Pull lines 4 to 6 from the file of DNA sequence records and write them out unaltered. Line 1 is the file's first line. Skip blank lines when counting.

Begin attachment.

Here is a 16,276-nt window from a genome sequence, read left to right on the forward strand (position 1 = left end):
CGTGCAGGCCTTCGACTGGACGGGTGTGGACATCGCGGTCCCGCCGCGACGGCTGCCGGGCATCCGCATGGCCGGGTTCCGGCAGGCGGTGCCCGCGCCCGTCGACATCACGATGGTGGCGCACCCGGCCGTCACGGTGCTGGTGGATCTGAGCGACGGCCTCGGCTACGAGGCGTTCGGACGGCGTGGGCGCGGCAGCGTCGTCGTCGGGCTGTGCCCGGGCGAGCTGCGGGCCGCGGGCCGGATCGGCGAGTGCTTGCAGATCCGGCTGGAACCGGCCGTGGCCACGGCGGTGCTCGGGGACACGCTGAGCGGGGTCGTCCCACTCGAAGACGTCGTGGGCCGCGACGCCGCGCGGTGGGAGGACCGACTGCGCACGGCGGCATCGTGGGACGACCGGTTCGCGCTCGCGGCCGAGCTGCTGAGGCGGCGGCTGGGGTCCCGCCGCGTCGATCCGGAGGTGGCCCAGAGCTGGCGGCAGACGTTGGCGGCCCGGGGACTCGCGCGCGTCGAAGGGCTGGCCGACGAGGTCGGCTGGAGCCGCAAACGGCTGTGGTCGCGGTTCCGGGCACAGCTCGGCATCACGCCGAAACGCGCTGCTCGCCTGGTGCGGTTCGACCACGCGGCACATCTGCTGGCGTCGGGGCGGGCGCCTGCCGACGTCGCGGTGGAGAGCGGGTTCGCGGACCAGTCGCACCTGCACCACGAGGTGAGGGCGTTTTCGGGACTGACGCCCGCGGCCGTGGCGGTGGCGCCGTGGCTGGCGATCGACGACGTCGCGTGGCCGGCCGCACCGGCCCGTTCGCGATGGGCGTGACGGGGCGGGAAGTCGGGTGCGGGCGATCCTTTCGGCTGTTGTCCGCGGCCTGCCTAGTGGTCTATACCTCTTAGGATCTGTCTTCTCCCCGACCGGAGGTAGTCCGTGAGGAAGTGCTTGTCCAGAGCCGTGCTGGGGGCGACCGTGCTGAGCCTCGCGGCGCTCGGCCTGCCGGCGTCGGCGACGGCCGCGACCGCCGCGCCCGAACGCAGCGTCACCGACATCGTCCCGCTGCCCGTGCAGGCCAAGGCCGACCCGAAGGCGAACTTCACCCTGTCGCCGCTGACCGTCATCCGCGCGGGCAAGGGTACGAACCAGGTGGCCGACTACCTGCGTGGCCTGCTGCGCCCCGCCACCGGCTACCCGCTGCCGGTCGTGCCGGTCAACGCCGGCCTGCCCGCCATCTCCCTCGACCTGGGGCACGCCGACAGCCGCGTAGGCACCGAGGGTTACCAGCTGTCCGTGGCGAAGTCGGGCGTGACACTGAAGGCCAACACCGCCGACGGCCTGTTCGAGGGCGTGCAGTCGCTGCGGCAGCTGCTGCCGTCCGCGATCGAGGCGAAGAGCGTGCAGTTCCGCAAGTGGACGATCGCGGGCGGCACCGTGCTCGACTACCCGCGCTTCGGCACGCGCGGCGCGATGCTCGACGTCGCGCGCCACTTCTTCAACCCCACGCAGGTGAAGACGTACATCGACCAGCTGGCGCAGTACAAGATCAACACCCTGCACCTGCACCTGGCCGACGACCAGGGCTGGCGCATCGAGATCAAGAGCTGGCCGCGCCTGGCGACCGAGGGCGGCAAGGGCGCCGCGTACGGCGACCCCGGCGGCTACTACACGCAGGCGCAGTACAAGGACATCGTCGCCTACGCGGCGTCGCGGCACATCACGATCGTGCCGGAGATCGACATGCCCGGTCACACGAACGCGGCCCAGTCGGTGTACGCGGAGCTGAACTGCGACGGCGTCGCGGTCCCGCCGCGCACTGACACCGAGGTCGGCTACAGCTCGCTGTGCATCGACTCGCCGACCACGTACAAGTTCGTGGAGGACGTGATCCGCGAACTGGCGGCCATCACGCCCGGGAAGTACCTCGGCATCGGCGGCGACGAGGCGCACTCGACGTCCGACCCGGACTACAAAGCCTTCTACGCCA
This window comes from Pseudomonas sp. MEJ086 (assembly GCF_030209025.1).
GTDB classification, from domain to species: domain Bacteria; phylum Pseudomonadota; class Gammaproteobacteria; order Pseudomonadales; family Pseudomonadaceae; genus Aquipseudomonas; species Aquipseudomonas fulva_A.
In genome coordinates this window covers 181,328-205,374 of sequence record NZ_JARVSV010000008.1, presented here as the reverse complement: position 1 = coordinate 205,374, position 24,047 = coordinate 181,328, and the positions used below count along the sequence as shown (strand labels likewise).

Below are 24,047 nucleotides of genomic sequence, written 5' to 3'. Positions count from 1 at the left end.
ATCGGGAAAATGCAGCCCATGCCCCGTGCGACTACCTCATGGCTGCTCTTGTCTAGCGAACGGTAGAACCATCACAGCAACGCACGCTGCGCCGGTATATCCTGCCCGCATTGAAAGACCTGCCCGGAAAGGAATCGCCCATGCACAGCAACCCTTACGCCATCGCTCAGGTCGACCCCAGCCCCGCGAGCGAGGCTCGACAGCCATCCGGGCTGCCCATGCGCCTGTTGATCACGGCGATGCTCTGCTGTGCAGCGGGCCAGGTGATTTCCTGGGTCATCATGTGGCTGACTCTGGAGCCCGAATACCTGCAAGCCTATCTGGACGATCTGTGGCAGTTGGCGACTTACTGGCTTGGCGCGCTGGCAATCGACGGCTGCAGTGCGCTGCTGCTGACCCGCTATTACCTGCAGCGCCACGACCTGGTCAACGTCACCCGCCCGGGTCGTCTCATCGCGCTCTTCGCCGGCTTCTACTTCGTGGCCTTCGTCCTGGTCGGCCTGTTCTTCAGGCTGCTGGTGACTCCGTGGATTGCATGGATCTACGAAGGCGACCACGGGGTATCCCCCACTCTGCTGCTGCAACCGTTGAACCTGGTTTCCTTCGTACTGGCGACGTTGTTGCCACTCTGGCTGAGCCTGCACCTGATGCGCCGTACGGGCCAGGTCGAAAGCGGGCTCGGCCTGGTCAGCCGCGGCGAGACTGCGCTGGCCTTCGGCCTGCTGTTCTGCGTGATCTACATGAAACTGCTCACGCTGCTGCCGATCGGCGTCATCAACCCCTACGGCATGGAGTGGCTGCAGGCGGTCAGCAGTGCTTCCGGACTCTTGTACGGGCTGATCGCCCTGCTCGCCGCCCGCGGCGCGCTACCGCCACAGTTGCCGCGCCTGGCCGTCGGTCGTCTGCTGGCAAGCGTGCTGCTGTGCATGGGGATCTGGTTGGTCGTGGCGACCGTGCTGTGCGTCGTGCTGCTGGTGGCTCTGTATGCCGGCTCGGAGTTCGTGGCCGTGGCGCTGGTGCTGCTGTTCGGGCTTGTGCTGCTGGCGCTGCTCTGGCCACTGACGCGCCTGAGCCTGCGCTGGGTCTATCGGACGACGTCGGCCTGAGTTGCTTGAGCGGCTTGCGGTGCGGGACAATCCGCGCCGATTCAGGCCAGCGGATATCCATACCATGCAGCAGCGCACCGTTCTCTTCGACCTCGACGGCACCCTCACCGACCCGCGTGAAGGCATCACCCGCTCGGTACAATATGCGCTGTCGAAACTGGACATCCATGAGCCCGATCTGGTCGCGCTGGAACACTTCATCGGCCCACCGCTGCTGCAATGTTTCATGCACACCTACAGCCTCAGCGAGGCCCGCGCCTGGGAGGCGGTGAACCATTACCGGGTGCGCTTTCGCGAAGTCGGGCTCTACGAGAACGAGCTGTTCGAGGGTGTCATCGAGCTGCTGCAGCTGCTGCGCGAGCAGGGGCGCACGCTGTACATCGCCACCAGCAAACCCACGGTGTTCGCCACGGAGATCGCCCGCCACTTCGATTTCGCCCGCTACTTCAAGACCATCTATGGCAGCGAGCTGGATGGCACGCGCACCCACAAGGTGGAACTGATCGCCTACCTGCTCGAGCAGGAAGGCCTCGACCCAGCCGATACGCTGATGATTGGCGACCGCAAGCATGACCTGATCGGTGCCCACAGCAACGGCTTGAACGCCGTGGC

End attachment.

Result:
GTDB classification, from domain to species: domain Bacteria; phylum Pseudomonadota; class Gammaproteobacteria; order Pseudomonadales; family Pseudomonadaceae; genus Aquipseudomonas; species Aquipseudomonas fulva_A.
In genome coordinates this window covers 181,328-205,374 of sequence record NZ_JARVSV010000008.1, presented here as the reverse complement: position 1 = coordinate 205,374, position 24,047 = coordinate 181,328, and the positions used below count along the sequence as shown (strand labels likewise).

Below are 24,047 nucleotides of genomic sequence, written 5' to 3'. Positions count from 1 at the left end.